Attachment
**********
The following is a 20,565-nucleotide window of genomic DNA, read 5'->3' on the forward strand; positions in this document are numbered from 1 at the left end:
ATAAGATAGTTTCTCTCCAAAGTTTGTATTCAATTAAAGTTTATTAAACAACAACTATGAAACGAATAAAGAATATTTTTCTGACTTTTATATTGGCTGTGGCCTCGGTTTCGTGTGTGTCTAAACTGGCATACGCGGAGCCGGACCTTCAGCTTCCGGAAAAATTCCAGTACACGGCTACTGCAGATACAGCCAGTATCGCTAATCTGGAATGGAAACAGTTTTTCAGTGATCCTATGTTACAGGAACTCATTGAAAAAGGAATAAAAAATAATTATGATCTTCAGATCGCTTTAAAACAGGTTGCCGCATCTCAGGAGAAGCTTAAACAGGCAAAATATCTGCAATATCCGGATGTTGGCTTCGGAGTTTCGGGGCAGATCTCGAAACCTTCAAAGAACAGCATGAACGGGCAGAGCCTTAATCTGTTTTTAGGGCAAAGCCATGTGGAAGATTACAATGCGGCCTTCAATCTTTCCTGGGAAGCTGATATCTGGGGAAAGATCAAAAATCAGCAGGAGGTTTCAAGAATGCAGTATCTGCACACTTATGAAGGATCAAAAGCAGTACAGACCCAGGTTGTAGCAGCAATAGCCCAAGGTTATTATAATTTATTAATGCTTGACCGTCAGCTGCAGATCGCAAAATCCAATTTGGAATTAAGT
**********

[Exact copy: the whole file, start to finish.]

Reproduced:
The following is a 20,565-nucleotide window of genomic DNA, read 5'->3' on the forward strand; positions in this document are numbered from 1 at the left end:
ATAAGATAGTTTCTCTCCAAAGTTTGTATTCAATTAAAGTTTATTAAACAACAACTATGAAACGAATAAAGAATATTTTTCTGACTTTTATATTGGCTGTGGCCTCGGTTTCGTGTGTGTCTAAACTGGCATACGCGGAGCCGGACCTTCAGCTTCCGGAAAAATTCCAGTACACGGCTACTGCAGATACAGCCAGTATCGCTAATCTGGAATGGAAACAGTTTTTCAGTGATCCTATGTTACAGGAACTCATTGAAAAAGGAATAAAAAATAATTATGATCTTCAGATCGCTTTAAAACAGGTTGCCGCATCTCAGGAGAAGCTTAAACAGGCAAAATATCTGCAATATCCGGATGTTGGCTTCGGAGTTTCGGGGCAGATCTCGAAACCTTCAAAGAACAGCATGAACGGGCAGAGCCTTAATCTGTTTTTAGGGCAAAGCCATGTGGAAGATTACAATGCGGCCTTCAATCTTTCCTGGGAAGCTGATATCTGGGGAAAGATCAAAAATCAGCAGGAGGTTTCAAGAATGCAGTATCTGCACACTTATGAAGGATCAAAAGCAGTACAGACCCAGGTTGTAGCAGCAATAGCCCAAGGTTATTATAATTTATTAATGCTTGACCGTCAGCTGCAGATCGCAAAATCCAATTTGGAATTAAGT